Amid a national conversation about racism and the role of policing, a Newark councilwoman is calling for a citizen task force to study ways to rethink policing in Newark.
“The public definitely should have more of a say what police look like in our city,” Councilwoman Jen Wallace said Monday.
Wallace’s comments were prompted by protests across the country, including several here in Newark, that were prompted by the death of George Floyd, who was killed when a Minneapolis police officer knelt on his neck during an arrest. Many of the protesters have decried systemic racism in America and advanced the idea of “defunding” the police, which essentially means diverting some funding from police departments to social services and other organizations.
Though Wallace didn’t use that terminology, she essentially proposed the same concept: shifting some functions away from the Newark Police Department.
She noted that parking enforcement used to fall under NPD’s jurisdiction. In 2015, parking enforcement officers – who were unarmed civilians, not sworn police officers with arrest powers – were moved to the planning department, rebranded as “parking ambassadors” and given a friendlier-looking uniform.
“I think it’s possible that there are other functions of the city that do not require individuals with a weapon and trained the way police are trained to respond,” she said.
She mentioned dealing with homeless people and breaking up student parties as things to consider shifting away from the police department.
“I don’t know that we need an armed individual to do that, but I think the first thing that needs to happen is for there to be a larger community discussion around that,” she said.
Wallace, who is retiring from council when her term ends in August, said she hopes her colleagues keep the discussion going long-term. She urged the city to create a committee including the ACLU, NAACP, faith-based groups and other stakeholders in the community.
“Ultimately, the residents are the ones who pay the bills here, and they should have a say in what our entire budget looks like, but especially in regards to the police budget,” she said.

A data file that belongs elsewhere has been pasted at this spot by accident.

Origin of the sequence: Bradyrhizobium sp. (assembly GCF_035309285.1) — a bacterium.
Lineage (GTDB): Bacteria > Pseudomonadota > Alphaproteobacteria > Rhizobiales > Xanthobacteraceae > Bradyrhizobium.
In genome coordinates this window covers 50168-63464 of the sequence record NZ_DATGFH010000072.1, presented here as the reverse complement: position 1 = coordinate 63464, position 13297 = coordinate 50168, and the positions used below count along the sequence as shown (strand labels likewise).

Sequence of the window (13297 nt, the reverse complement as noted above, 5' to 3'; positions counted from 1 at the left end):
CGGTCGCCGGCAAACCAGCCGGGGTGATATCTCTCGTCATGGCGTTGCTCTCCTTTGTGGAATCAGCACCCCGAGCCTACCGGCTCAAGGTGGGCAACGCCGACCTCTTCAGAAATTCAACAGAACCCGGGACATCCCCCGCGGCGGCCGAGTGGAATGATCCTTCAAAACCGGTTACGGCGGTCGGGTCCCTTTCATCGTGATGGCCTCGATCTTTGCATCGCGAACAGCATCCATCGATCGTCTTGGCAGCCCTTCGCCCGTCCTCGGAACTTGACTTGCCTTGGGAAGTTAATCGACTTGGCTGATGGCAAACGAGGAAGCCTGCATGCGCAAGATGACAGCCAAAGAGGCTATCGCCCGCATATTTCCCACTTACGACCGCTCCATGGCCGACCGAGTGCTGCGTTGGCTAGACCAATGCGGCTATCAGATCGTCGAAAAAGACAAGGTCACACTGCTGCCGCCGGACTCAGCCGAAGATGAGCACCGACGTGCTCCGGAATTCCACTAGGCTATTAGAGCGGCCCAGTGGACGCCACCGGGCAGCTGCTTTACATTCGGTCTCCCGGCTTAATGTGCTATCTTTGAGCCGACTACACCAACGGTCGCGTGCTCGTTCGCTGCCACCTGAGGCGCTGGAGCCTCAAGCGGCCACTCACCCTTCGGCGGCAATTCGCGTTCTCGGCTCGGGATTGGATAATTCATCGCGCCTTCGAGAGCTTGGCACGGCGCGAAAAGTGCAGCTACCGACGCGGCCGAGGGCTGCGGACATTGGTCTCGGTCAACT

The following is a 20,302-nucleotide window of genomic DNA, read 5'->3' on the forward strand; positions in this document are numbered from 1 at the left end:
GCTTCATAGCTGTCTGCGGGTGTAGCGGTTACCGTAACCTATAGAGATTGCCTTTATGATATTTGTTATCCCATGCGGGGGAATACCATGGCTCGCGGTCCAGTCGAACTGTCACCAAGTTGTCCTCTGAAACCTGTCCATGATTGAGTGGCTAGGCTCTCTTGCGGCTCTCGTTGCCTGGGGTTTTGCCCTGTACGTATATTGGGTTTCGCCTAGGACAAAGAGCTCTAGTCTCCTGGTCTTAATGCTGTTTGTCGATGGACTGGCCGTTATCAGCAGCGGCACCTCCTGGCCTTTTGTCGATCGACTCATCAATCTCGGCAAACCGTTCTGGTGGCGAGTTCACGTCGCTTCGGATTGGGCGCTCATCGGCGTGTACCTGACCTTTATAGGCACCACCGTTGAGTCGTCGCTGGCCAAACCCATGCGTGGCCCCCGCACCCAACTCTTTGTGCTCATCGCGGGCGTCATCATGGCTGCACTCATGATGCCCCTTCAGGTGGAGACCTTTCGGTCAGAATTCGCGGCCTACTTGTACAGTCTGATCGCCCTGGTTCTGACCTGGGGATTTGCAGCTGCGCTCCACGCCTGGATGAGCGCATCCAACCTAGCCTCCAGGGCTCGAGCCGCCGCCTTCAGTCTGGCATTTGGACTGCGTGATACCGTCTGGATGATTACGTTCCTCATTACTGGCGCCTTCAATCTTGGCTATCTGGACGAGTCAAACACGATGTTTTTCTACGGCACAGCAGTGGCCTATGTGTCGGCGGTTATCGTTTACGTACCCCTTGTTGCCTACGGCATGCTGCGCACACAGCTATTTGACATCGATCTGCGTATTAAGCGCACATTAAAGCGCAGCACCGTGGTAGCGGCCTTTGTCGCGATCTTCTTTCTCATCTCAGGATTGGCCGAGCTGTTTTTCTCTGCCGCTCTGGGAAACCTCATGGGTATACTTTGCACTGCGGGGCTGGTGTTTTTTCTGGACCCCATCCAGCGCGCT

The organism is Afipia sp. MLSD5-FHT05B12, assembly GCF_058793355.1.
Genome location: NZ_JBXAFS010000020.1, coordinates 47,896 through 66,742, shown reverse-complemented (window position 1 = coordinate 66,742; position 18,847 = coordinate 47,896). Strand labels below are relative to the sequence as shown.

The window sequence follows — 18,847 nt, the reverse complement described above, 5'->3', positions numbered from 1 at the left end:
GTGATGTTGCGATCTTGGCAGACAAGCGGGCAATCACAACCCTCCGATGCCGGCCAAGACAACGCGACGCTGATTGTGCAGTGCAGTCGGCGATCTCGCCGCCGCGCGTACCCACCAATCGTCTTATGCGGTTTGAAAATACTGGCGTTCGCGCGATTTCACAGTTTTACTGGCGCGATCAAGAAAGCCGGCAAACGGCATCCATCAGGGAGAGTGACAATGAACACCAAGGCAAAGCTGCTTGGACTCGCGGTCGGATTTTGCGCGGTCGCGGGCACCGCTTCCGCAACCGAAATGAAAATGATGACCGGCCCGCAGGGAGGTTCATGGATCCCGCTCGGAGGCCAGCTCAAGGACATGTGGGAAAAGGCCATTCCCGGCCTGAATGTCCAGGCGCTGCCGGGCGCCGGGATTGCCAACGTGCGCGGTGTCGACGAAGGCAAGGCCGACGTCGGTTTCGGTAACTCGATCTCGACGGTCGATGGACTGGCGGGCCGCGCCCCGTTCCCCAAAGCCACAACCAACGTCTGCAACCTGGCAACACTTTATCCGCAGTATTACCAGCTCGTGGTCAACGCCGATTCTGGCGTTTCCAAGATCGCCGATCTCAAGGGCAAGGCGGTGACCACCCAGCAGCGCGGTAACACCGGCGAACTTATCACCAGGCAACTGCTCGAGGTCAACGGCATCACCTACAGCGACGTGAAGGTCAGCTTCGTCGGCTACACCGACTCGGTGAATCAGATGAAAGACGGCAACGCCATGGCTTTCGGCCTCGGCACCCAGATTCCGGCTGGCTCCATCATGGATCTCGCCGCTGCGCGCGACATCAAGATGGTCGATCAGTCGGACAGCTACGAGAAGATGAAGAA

This year’s budget includes $15.7 million for the NPD, which accounts for 16 percent of the total budget and is the city’s largest expense outside of utility purchases. The department has 72 sworn officers, 12 emergency dispatchers and six other civilian employees.
None of Wallace’s colleagues on council addressed her proposal Monday, which she made during a portion of the meeting when council members are given a few minutes to speak about whatever is on their minds. However, she did get support from resident Sam Van Horne, who addressed council later in the meeting.
“Are we more interested in policing our citizens rather than supporting the development of our community? Why are we not investing more money in support for our programs for youth and seniors, health care and housing?” Van Horne said.
He said that some other cities are looking at ways to reallocate more resources to community support programs, and Newark should do the same.
“With robust investment, other community agencies can work with our neighbors and provide them with support without placing minority residents at risk of disparate outcomes due to contact with the police,” Van Horne said.
An NPD spokesman declined to comment on Wallace’s proposal.
Wallace also called for the creation of a diversity, inclusion and equity committee that would examine Newark’s laws, policies and procedures to determine if changes are needed to be more sensitive to issues surrounding race, LGBTQ issues, transgender rights and disabled rights.
“What exists in our code and our policies and procedures and practices that we might not really be aware of, but that are discriminatory?” she said. “It doesn’t matter whether we think it’s that way, it matters if these groups or individuals perceive it to be that way.”
She noted that next week, council will discuss ways to diversify the city’s boards and commissions but said Newark needs to do more to “combat some of the ills that are built into our very system of government.”
“It might appear that we do not have the problems that other cities have, but I guarantee you that there are people out there who don’t see it that way,” Wallace said. “It’s not a judgment, it’s just that inherently, many of our institutions have it built into it. We have to do our best to address it and remedy systemic racism.”